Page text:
Texts and illustrations, in colour or black and white, should be sent to Helga Di Giuseppe, Piazza San Marco 49, Rome 00186 (tel. 39-06 68683399), or by email to helga.digiuseppe@aiac.org, The illustrations may be sent either as digital or paper files. If the site in question is not already part of the Fasti Online it must be accompanied by a completed Record Sheet

We will register each FOLD&R article at the CNR central library, the Biblioteca Centrale “G. Marconi”, that has established a database, SOLAR, which registers the deposition of digital scientific publications. Registration and certification by the CNR guarantees the author and the preservation of the work. We assume that the authors of submissions will authorize the deposition of their texts. The authors will receive, via email, the certificate of deposition, which can be annexed to their own FOLD&R for distribution.
FOLD&R Italy

Index for 2014

  • 316 - Alessandra Albiero, Valentino Vitale , Valentina Petrucci, Agnese Ugolini, Chiara Fernandez. 2014. Le terme centrali di Aquinum (Castrocielo, FR). Campagne di scavo 2009-2013 . PDFpermalinkRecord Sheet
  • 315 - Maria Ausilia Fadda. 2014. Il villaggio adiacente al nuraghe Tanca Manna e l'età del Bronzo nella città di Nuoro . PDFpermalinkRecord Sheet
  • 314 - Paolo Visonà, George M. Crothers, Justin N. Carlson , Donald L. Handshoe , Silvana Lora, Piera Allegra Rasia – Università degli Studi di Venezia - Ca’ Foscari, Luana Toniolo. 2014. A Forgotten Roman Settlement in the Veneto. University of Kentucky Geoarchaeological Investigations at Tezze di Arzignano (Vicenza, Italy) in 2012 . PDFpermalinkRecord Sheet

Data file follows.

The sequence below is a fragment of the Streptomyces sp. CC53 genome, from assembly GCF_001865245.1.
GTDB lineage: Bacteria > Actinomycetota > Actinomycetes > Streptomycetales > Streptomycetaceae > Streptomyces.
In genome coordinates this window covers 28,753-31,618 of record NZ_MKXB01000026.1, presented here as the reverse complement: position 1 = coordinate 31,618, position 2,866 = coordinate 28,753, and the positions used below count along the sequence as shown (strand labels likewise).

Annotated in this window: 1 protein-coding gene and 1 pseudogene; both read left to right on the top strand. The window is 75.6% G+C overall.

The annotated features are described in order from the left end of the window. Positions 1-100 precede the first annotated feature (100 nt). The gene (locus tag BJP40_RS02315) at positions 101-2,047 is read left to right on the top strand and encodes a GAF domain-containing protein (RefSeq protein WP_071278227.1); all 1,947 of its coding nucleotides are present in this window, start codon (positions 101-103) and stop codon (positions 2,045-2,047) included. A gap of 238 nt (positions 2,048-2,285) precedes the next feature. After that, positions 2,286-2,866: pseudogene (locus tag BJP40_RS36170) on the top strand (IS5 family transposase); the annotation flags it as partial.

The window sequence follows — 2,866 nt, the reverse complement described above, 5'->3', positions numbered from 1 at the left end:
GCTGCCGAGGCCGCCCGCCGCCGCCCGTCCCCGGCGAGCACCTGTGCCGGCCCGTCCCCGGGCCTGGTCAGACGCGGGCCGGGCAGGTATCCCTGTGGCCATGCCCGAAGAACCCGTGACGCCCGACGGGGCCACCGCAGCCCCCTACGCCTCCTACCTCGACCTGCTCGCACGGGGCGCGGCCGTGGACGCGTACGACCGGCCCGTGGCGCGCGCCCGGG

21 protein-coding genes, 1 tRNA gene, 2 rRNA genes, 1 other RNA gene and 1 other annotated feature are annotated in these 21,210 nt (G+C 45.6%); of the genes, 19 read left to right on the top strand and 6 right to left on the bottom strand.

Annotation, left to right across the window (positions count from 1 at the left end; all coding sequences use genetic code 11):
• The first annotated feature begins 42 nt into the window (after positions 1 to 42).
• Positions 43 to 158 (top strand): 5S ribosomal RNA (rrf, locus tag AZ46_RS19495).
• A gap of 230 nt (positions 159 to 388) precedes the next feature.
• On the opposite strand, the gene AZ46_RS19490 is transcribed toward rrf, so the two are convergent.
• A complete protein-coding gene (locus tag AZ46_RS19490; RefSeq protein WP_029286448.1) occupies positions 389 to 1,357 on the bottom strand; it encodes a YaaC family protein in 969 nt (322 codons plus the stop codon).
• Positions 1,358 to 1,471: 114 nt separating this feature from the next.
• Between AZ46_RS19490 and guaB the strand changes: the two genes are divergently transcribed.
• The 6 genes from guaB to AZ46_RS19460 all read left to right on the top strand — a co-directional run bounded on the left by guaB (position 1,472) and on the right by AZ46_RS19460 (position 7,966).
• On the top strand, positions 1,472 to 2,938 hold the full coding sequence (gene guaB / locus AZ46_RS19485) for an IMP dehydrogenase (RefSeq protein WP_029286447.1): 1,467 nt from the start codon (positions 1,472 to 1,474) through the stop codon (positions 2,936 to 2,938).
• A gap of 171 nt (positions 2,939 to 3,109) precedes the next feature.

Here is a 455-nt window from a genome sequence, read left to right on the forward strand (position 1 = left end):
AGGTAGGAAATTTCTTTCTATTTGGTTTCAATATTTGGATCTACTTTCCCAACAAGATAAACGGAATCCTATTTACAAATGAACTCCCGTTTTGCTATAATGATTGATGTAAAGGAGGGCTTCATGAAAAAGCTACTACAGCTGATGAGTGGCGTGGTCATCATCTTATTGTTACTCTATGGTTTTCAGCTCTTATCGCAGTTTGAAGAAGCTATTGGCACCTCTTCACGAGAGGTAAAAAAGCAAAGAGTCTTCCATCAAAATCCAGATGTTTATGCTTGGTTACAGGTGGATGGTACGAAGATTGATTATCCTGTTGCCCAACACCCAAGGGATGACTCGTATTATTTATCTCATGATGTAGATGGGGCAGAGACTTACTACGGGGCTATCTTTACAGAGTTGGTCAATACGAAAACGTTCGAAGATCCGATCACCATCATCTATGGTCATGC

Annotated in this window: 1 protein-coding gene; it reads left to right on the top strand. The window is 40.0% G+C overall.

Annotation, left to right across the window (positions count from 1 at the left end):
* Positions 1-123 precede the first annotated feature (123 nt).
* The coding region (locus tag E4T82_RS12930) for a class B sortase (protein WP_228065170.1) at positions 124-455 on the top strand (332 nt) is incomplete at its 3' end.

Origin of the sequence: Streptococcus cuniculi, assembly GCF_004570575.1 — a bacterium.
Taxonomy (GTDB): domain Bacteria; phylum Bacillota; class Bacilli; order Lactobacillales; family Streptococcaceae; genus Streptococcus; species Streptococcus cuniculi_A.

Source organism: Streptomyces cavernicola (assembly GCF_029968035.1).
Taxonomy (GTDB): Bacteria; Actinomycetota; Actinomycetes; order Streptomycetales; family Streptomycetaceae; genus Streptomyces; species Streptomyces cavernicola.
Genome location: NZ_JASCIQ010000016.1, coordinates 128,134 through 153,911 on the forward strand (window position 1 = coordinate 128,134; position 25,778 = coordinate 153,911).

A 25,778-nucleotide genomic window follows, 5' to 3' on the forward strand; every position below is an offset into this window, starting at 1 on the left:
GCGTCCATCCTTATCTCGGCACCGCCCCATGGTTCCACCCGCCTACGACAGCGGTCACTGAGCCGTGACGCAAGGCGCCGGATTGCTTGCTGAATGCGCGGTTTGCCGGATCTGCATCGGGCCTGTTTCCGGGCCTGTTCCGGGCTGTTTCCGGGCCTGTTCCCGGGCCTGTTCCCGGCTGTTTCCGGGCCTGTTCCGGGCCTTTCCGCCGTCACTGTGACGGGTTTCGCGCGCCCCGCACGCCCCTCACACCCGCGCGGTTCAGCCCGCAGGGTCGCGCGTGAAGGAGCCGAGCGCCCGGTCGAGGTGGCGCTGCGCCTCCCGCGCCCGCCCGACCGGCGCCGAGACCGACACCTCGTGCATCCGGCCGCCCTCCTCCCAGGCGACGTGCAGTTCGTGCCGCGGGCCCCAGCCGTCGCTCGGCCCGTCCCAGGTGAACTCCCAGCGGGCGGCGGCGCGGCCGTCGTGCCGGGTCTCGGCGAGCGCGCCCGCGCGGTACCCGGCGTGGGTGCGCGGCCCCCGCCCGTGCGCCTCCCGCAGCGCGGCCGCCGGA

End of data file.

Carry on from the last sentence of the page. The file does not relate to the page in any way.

• 313 - Paolo Bernardini , Pier Giorgio Spanu , Raimondo Zucca. 2014. Tharros: indagini nell’area dell’anfiteatro romano. PDFpermalinkRecord Sheet
  • 312 - Paolo Bernardini , Pier Giorgio Spanu , Raimondo Zucca. 2014. SANTA GIUSTA - OTHOCA Ricerche di archeologia urbana 2013 . PDFpermalinkRecord Sheet
  • 311 - Giuseppa Tanda , Marco Serra , Riccardo Cicilloni. 2014. Indagini archeologiche presso la grotta di Su Mrajani di Monte Casula – Iglesias (Sardegna meridionale). Relazione preliminare (campagne 2011-2012-2013) . PDFpermalinkRecord Sheet
  • 310 - Lidia Puddu. 2014. Il complesso megalitico di Biru 'e Concas (Sorgono NU): lo scavo del 1994. PDFpermalinkRecord Sheet
  • 309 - Antonio Alfano, Viva Sacco. 2014. Tra alto e basso medioevo. Ceramiche, merci e scambi nelle valli dello Jato e del Belìce Destro dalle ricognizioni nel territorio (Palermo) . PDFpermalinkRecord Sheet
  • 308 - Giuseppe Lepore, Emanuele Mandolini , Francesco Belfiori , Michele Silani, Federica Galazzi. 2014. Archeologia urbana a Senigallia III: i nuovi dati dall’area archeologica “La Fenice” . PDFpermalinkRecord Sheet
  • 307 - Romina Carboni, Emiliano Cruccas, Luca Lanteri. 2014. Indagini archeologiche dell’Università degli Studi di Cagliari a Nora (CA) Progetto Isthmos - Ricognizione e campagna di scavo 2013 . PDFpermalinkRecord Sheet
  • 306 - Attilio Mastrocinque, Fiammetta Soriano, Chiara Marchetti, Ine Jacobs - Università di Anversa. 2014. Archaeological research at Grumentum 2013: a three-dimensional documentation . PDFpermalinkRecord Sheet
  • 305 - Lidia Puddu. 2014. Un frammento di fiasca del pellegrino di Abini (Teti - Nu). PDFpermalinkRecord Sheet
  • 304 - Simonetta Menchelli, Giulia Picchi. 2014. Distorsioni interpretative e concretezza epistemologica nello studio delle anfore romane: l’esempio dell’ager Firmanus (Marche meridionali, Italia) . PDFpermalinkRecord Sheet
  • 303 - Ilaria Frontori. 2014. Nora (Pula, Cagliari). Indagini archeologiche nel quartiere delle Terme Centrali, Area E (Campagna di scavo 2013) . PDFpermalinkRecord Sheet

 See also FASTI

(Partially)Open Access Series: Oxyrhynchus Papyri 1-15


Open Access Journal: Neotestamentica: Journal of the New Testament Society of South Africa - Tydskrif van die Nuwe-Testamentiese Werkgemeenskap van Suider-Afrika

Neotestamentica: Journal of the New Testament Society of South Africa - Tydskrif van die Nuwe-Testamentiese Werkgemeenskap van Suider-Afrika
ISSN: 0254-8356